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A rare cold blood disease caused by cold weather



Cold winter temperatures are uncomfortable for most, but for a woman in New York, cold weather has caused a rare state of immunity, according to a new case report.

A 70-year-old woman lived in New York State, known for its cold and snowy winters. She went to the doctor after starting to get dizzy and developed an unusual arachnid purple rash all over the body, as reported today (September 25) in the New England Journal of Medicine . She told doctors that two weeks earlier she had developed symptoms of a viral respiratory infection the report said.

Doctors note that her giant rash appears to be due to a skin problem called livedo reticularis, which is thought to be caused by spastic blood vessels or impaired circulation just under the skin, according to the Mayo Clinic . But blood samples taken from the patient revealed that there was much more to her story, as doctors at Basset Medical Center in Cooperstown, New York, explain in the report. Instead of looking solid red, the woman's blood flowed almost clearly with large purple lumps floating through the liquid. The patient's red blood cells, which carry oxygen and give it a cardinal tinge, spontaneously fused.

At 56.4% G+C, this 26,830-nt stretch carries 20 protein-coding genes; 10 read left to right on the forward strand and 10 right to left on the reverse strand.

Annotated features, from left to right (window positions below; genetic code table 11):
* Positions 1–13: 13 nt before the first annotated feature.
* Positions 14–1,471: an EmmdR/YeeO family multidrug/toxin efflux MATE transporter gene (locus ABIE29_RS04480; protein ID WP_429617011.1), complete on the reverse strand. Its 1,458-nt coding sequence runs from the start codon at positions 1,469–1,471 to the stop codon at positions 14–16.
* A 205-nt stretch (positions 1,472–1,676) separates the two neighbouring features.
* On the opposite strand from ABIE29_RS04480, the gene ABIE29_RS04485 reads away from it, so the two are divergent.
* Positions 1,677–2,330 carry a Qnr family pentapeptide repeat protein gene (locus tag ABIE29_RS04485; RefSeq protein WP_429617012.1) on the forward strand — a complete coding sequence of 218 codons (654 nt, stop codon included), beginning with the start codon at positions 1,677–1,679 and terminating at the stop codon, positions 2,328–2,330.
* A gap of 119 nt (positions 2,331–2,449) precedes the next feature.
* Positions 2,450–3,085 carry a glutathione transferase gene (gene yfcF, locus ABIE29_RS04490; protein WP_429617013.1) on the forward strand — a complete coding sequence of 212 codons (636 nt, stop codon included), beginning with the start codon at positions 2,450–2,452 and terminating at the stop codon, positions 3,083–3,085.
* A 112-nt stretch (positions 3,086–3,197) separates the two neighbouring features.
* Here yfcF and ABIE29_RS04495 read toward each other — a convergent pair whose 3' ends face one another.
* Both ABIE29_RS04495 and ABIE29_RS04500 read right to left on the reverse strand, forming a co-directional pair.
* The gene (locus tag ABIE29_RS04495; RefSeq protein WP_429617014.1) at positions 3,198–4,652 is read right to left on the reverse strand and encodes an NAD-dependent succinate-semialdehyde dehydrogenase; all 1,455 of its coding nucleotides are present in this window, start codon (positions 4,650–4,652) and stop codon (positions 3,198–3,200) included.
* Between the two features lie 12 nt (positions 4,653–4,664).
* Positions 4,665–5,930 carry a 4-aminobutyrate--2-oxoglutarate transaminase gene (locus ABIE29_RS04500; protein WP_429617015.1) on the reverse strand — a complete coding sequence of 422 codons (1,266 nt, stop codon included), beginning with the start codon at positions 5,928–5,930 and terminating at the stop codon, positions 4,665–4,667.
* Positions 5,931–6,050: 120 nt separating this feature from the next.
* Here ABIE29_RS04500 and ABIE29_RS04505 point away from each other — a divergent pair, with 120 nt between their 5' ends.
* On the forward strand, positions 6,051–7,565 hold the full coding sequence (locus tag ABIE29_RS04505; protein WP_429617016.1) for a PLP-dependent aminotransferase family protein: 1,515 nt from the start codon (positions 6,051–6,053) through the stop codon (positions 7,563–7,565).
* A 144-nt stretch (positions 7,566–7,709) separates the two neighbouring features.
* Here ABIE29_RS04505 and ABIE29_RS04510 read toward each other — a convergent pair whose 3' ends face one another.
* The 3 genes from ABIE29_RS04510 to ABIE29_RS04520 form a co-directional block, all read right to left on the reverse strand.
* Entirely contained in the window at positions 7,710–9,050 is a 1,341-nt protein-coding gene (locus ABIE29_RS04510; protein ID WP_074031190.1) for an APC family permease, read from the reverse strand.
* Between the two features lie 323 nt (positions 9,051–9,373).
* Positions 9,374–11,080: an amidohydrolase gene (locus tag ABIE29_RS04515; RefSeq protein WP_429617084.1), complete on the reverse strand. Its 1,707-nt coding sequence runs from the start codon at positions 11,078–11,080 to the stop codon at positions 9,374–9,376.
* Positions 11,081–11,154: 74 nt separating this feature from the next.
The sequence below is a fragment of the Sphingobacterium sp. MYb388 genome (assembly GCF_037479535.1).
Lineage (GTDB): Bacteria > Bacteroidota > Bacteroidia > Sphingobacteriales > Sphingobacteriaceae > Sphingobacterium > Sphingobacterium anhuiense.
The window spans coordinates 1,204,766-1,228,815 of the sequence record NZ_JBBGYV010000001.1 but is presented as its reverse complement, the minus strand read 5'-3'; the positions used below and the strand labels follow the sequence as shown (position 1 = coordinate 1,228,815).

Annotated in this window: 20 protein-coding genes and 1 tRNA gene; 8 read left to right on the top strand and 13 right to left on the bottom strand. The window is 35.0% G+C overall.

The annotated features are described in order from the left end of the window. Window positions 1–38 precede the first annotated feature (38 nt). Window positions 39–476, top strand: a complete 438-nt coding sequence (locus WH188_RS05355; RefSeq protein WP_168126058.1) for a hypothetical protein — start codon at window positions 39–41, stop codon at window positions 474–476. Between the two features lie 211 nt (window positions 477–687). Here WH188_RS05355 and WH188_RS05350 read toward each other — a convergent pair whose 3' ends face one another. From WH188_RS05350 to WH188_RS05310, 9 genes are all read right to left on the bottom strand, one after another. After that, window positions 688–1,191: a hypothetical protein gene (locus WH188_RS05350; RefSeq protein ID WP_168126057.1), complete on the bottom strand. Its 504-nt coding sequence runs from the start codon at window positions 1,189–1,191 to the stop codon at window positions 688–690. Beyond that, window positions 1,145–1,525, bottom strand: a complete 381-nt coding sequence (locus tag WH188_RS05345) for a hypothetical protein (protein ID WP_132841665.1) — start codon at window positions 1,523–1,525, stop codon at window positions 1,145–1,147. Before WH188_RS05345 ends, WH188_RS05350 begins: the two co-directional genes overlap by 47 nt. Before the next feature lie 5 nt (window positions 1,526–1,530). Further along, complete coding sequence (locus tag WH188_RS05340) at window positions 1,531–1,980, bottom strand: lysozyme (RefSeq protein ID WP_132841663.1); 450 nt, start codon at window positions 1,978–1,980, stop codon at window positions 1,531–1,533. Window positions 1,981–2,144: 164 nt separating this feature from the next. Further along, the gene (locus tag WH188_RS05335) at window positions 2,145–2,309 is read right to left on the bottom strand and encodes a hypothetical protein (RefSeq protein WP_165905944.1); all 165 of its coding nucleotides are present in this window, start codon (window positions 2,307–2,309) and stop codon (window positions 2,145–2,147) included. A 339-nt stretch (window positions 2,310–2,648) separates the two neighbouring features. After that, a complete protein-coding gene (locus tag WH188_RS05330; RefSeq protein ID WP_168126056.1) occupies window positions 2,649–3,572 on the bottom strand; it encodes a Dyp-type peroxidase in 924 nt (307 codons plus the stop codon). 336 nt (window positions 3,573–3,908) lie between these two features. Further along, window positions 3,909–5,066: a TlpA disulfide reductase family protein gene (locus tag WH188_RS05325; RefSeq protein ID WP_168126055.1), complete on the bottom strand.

Laboratory analyzes of a patient's blood reveal her diagnosis: A rare disease called cold agglutinin disease in which the immune system begins to destroy red blood cells according to the National Institute of Health's Genetic and Rare Diseases Information Center .

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Usually, antibodies in the blood and lymphatic fluid seek and destroy invading pathogens, such as invading pathogens, such as bacteria and invading pathogens. In people with cold agglutinin disease, low temperatures trigger these antibodies to bind to red blood cells. The captured cells accumulate in clumps, a process known as agglutination, which eventually kills the cells and leaves people deprived of much needed blood oxygen . In this case, both the patient's recent infection and cold New York weather ̵

1; which was about 15 degrees Fahrenheit (minus 9 degrees Celsius) when she developed her symptoms – may have worsened her condition, doctors said.

The medical team warms the woman and treats her with blood transfusion and the cancer drug rituximab, which can also be used to treat certain autoimmune conditions, according to the NIH . After a week of treatment, the patient's red blood cell-to-blood ratio has doubled, indicating that her anemia is gone and her dizziness has subsided, though her spotty rash still remains at discharge from the hospital.

Originally published by Live Science .


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